Global Governance Principles (“the Principles”) are the primary standard asserted by International Corporate Governance Network (“ICGN”) to which all companies should aspire. The Principles describe the responsibility of boards and shareholders respectively and aim to improve the dialogue between the two parties. It applies to public listed companies and also non-listed companies which would like to adopt high standards of corporate governance practice. As there is a growing concern of good corporate governance practice worldwide from time to time, ICGN revisited and amended the Principles in June 2014. In this newsletter, we will talk about the amendments to the Principles.
Amendments to the Principles
The part of institutional investors is a newly specified section to the Principles. Institutional investors are organizations that have large amounts of funds to invest and put much of these funds into company shares. They include pension funds, insurance companies, collective investment institutions and private equity funds. They play an important role in corporate governance of a company. To take a balance between institutional investors and corporate governance, the newly added section briefly describes the responsibilities, leadership and independence, capacity, conflicts of interest, remuneration, monitoring, engagement and voting of the institutional investors as follows:
Institutional investors have the duties and responsibilities to deliver value by promoting and safeguarding the interests of beneficiaries over an appropriate time horizons. In addition, they should adopt a policy to guide their approaches to stewardship and voting, and engage as appropriate in the development of relevant public policy and good practice standards;
Leadership and Independence:
Institutional investors should be led by board or other governance structures that act independently, promoting beneficiaries’ interests as the primary obligation;
Institutional investors should be led by governing bodies and staff with appropriate capacity and experience to oversee effectively and manage all relevant activities for the interests of beneficiaries;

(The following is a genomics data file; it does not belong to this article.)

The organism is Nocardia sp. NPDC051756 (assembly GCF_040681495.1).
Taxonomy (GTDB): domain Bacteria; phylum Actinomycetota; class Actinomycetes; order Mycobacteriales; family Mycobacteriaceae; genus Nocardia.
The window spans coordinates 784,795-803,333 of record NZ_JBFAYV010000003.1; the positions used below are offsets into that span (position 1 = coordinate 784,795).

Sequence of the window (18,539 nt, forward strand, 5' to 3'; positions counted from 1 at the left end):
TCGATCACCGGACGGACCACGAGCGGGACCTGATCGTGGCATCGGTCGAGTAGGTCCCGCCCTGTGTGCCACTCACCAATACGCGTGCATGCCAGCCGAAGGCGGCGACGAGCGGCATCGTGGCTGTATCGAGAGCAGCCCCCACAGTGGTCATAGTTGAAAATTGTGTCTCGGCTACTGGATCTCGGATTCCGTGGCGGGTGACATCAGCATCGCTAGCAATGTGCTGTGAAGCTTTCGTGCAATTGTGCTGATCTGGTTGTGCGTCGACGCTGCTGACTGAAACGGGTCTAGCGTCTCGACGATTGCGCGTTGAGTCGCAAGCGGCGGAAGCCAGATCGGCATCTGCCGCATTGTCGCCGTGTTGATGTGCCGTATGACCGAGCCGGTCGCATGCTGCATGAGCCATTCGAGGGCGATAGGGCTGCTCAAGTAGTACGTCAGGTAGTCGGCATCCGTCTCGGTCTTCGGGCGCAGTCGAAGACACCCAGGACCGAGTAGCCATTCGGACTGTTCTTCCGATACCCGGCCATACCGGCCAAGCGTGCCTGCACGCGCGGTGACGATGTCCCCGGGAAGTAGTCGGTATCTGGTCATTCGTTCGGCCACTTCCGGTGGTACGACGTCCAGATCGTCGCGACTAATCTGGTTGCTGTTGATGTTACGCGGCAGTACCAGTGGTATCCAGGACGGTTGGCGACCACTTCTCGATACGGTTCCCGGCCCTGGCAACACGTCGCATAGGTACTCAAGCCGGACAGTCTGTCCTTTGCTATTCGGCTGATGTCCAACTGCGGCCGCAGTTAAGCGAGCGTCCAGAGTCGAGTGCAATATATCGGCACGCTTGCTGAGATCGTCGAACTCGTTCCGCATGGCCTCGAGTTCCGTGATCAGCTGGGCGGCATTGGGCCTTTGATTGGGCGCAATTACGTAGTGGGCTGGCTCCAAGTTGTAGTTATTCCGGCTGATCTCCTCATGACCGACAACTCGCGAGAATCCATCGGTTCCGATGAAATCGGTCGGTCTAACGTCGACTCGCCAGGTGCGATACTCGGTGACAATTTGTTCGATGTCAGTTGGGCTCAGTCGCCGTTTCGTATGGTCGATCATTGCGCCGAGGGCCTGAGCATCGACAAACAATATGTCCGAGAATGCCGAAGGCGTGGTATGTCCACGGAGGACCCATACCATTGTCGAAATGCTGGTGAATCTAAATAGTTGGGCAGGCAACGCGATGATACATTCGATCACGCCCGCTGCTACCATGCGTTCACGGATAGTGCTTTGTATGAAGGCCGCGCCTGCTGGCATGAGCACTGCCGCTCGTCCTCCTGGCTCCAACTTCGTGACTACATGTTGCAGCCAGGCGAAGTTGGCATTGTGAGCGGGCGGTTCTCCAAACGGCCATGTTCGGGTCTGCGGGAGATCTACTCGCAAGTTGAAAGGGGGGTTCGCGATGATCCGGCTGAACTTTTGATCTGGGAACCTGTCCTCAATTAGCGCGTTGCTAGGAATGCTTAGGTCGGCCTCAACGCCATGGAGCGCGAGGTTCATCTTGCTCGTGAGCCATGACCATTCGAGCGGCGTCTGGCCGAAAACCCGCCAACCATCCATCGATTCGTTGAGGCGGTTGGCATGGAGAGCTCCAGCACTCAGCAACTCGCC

Conflicts of Interest:
Institutional investors should have robust policies to clarify, minimize and help manage conflicts of interests to ensure that they maintain focus on promoting beneficiaries’ interests;
Fee and remuneration structures that provide appropriate alignment over relevant time horizons should be set for the institutional investors to reinforce their obligation on acting for the interests of beneficiaries;
Regularly monitor on investee companies for assessing their individual circumstances, performance and long-term potential and consider whether there is value in intervening performed by institutional investors to encourage change ;
Institutional investors should engage intelligently and proactively as appropriate with investee companies so as to preserve or enhance the value for beneficiaries; and
Institutional investors should seek to vote shares held and make informed and independent voting decisions at investee companies, applying due care, diligence and judgment. Regular disclosures of their voting activity should be made.
In the wake of various corporate collapses and financial scandals in recent years, institutional investors become more proactive in trying to ensure that the companies in which they invest deliver the best available shareholder values. We believe the corporate governance of the companies would be improved if institutional investors follow the amendments made on the Principles appropriately and timely.
If there are any aspects which we may assist, please do not hesitate to contact our partner in charge Mr. Roy Lo at 3583 8048 (firstname.lastname@example.org) or our Risk Manager Ms. Gloria So at 3583 8517 (email@example.com).
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